Sign of the fluctuating times: Even as General Motors continues its process of closing plants in the U.S. and Canada, new figures show that the American automotive giant is now the biggest producer of vehicles in Mexico.
Which may be just the kind of news that adds fuel to the fire when it comes to the plant closings.
In 2018, GM built 830,000 vehicles on Mexican soil, an increase of 4% in comparison with 2017. At the same time, Nissan, which led the ranking in 2017, saw its production drop by 10% in 2018. This was enough to drop the Japanese automaker into second place behind General Motors.
The figures were reported by Automotive News, which also wrote that Mexican production represents one-quarter of all of GM’s production for North America.
The underlying reasons for much of this are familiar. Manufacturers continue to benefit from the lower salaries earned by Mexican workers. As a result, the percentage of vehicles assembled in Mexico as compared to North America as a whole continues to grow. Quick confirmation comes from a look at the other side of the equation: production fell by 3% in the U.S., while in Canada it dropped by 8.8%.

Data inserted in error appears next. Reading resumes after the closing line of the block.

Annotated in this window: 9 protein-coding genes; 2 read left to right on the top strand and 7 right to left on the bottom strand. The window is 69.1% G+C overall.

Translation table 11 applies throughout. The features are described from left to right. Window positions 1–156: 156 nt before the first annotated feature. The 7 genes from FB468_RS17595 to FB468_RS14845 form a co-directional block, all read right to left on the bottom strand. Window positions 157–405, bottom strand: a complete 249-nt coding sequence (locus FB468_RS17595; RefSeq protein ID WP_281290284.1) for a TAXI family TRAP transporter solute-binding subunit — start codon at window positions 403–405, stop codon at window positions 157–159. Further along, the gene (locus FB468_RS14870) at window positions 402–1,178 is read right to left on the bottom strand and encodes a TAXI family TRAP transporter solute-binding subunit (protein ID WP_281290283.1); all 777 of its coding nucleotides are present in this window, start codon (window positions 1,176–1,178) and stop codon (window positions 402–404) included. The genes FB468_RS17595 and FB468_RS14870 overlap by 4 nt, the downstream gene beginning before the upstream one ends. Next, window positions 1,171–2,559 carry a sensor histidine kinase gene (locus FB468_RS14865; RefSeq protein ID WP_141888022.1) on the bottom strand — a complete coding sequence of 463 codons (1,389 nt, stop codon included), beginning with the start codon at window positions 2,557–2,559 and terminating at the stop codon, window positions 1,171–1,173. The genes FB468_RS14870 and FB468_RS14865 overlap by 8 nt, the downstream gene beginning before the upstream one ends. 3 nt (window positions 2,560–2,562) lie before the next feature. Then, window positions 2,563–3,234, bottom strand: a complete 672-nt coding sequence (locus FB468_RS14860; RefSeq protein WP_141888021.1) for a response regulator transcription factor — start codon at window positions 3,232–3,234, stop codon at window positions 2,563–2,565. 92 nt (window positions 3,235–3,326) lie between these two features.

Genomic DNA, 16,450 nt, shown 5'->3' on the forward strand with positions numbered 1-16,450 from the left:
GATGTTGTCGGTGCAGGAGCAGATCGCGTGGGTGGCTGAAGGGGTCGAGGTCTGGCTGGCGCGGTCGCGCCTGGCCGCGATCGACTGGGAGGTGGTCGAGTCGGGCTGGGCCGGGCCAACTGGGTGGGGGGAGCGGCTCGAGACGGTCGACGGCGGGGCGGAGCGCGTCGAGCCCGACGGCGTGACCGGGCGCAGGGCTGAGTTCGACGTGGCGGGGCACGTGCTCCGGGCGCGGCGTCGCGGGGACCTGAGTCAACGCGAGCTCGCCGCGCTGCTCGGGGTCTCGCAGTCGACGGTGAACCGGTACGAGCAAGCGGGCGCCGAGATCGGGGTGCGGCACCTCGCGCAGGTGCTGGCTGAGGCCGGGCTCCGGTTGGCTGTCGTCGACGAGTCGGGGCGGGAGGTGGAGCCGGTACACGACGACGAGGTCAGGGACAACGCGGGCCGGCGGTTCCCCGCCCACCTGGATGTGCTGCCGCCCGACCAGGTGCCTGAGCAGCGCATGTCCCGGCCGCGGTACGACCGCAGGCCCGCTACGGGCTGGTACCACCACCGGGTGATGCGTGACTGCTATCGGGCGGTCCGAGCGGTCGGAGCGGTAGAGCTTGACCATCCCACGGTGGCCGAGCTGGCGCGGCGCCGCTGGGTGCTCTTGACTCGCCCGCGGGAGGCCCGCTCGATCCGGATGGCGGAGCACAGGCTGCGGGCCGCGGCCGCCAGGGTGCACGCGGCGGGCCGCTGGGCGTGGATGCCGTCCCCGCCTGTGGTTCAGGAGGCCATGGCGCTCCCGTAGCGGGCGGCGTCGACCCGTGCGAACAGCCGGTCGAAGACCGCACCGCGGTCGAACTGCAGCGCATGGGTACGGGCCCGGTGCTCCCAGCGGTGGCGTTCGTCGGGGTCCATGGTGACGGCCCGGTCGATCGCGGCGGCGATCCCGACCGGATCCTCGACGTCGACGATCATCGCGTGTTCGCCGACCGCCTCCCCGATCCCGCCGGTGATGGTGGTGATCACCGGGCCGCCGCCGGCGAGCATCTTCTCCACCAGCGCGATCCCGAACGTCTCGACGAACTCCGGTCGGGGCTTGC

GM argues that it has not increased production capacity in Mexico for more than a decade, and that it does not intend to either. The company explains the figures by pointing to market trends that show consumers turning away from cars (built in the U.S.) in favour of pickups and SUVs (assembled in Mexico).
This is certainly true. On the other hand, knowing that sales forecasts are always determined far ahead of time, it’s entirely possible for a manufacturer to determine where vehicle production will be the most profitable.
And profits are what the manufacturers are in business for, lest we forget.
As well, over and above where vehicles are built, there’s also the question of where their components are manufactured. We were just recently at the launch of the new 2019 GMC sierra AT4, and the model’s data sheet was very instructive. Technically the truck is being assemble at the company’s U.S. plant in Roanoke, Indiana; but only 42% of its components come from elsewhere in the U.S. or from Canada, while 46% are made in Mexico (the last percentage was not detailed on the data sheet).
The precise origin of a vehicle, in other words, can be a complicated question.